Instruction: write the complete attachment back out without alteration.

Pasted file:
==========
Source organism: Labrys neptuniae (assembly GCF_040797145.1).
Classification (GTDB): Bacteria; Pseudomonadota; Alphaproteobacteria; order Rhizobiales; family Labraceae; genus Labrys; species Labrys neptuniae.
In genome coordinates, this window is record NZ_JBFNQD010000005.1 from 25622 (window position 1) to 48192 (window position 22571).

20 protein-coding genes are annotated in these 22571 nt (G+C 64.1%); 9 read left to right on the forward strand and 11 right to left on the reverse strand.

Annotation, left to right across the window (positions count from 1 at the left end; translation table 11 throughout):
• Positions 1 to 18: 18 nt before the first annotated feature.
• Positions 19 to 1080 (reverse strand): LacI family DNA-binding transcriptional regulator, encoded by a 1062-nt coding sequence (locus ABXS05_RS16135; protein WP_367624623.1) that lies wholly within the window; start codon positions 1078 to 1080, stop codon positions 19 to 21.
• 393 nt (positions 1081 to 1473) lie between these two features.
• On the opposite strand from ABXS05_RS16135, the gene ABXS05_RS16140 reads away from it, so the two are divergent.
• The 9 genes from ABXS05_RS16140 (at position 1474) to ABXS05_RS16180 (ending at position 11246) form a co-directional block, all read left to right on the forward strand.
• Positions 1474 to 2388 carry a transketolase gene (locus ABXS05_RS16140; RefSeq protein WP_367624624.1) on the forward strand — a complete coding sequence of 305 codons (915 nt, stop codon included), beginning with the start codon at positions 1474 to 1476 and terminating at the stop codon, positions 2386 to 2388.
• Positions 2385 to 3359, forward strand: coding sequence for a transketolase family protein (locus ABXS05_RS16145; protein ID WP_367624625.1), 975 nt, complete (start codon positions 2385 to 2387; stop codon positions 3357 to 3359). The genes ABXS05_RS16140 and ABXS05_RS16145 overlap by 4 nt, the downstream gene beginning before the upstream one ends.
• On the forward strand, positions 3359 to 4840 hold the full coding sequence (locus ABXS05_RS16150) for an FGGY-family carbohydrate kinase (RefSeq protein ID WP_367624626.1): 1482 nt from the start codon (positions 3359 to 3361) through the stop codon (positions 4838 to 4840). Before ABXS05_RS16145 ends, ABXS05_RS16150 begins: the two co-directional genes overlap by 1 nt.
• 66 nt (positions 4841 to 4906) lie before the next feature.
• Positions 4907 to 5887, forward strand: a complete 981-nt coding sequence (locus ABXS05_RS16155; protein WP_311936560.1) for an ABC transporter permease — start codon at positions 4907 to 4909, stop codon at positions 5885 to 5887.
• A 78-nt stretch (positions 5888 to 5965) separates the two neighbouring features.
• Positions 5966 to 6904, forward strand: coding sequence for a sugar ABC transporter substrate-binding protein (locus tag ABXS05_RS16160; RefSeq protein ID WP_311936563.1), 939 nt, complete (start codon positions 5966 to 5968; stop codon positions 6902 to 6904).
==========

Source organism: Labrys neptuniae (assembly GCF_040797145.1).
Classification (GTDB): Bacteria; Pseudomonadota; Alphaproteobacteria; order Rhizobiales; family Labraceae; genus Labrys; species Labrys neptuniae.
In genome coordinates, this window is record NZ_JBFNQD010000005.1 from 25622 (window position 1) to 48192 (window position 22571).

20 protein-coding genes are annotated in these 22571 nt (G+C 64.1%); 9 read left to right on the forward strand and 11 right to left on the reverse strand.

Annotation, left to right across the window (positions count from 1 at the left end; translation table 11 throughout):
• Positions 1 to 18: 18 nt before the first annotated feature.
• Positions 19 to 1080 (reverse strand): LacI family DNA-binding transcriptional regulator, encoded by a 1062-nt coding sequence (locus ABXS05_RS16135; protein WP_367624623.1) that lies wholly within the window; start codon positions 1078 to 1080, stop codon positions 19 to 21.
• 393 nt (positions 1081 to 1473) lie between these two features.
• On the opposite strand from ABXS05_RS16135, the gene ABXS05_RS16140 reads away from it, so the two are divergent.
• The 9 genes from ABXS05_RS16140 (at position 1474) to ABXS05_RS16180 (ending at position 11246) form a co-directional block, all read left to right on the forward strand.
• Positions 1474 to 2388 carry a transketolase gene (locus ABXS05_RS16140; RefSeq protein WP_367624624.1) on the forward strand — a complete coding sequence of 305 codons (915 nt, stop codon included), beginning with the start codon at positions 1474 to 1476 and terminating at the stop codon, positions 2386 to 2388.
• Positions 2385 to 3359, forward strand: coding sequence for a transketolase family protein (locus ABXS05_RS16145; protein ID WP_367624625.1), 975 nt, complete (start codon positions 2385 to 2387; stop codon positions 3357 to 3359). The genes ABXS05_RS16140 and ABXS05_RS16145 overlap by 4 nt, the downstream gene beginning before the upstream one ends.
• On the forward strand, positions 3359 to 4840 hold the full coding sequence (locus ABXS05_RS16150) for an FGGY-family carbohydrate kinase (RefSeq protein ID WP_367624626.1): 1482 nt from the start codon (positions 3359 to 3361) through the stop codon (positions 4838 to 4840). Before ABXS05_RS16145 ends, ABXS05_RS16150 begins: the two co-directional genes overlap by 1 nt.
• 66 nt (positions 4841 to 4906) lie before the next feature.
• Positions 4907 to 5887, forward strand: a complete 981-nt coding sequence (locus ABXS05_RS16155; protein WP_311936560.1) for an ABC transporter permease — start codon at positions 4907 to 4909, stop codon at positions 5885 to 5887.
• A 78-nt stretch (positions 5888 to 5965) separates the two neighbouring features.
• Positions 5966 to 6904, forward strand: coding sequence for a sugar ABC transporter substrate-binding protein (locus tag ABXS05_RS16160; RefSeq protein ID WP_311936563.1), 939 nt, complete (start codon positions 5966 to 5968; stop codon positions 6902 to 6904).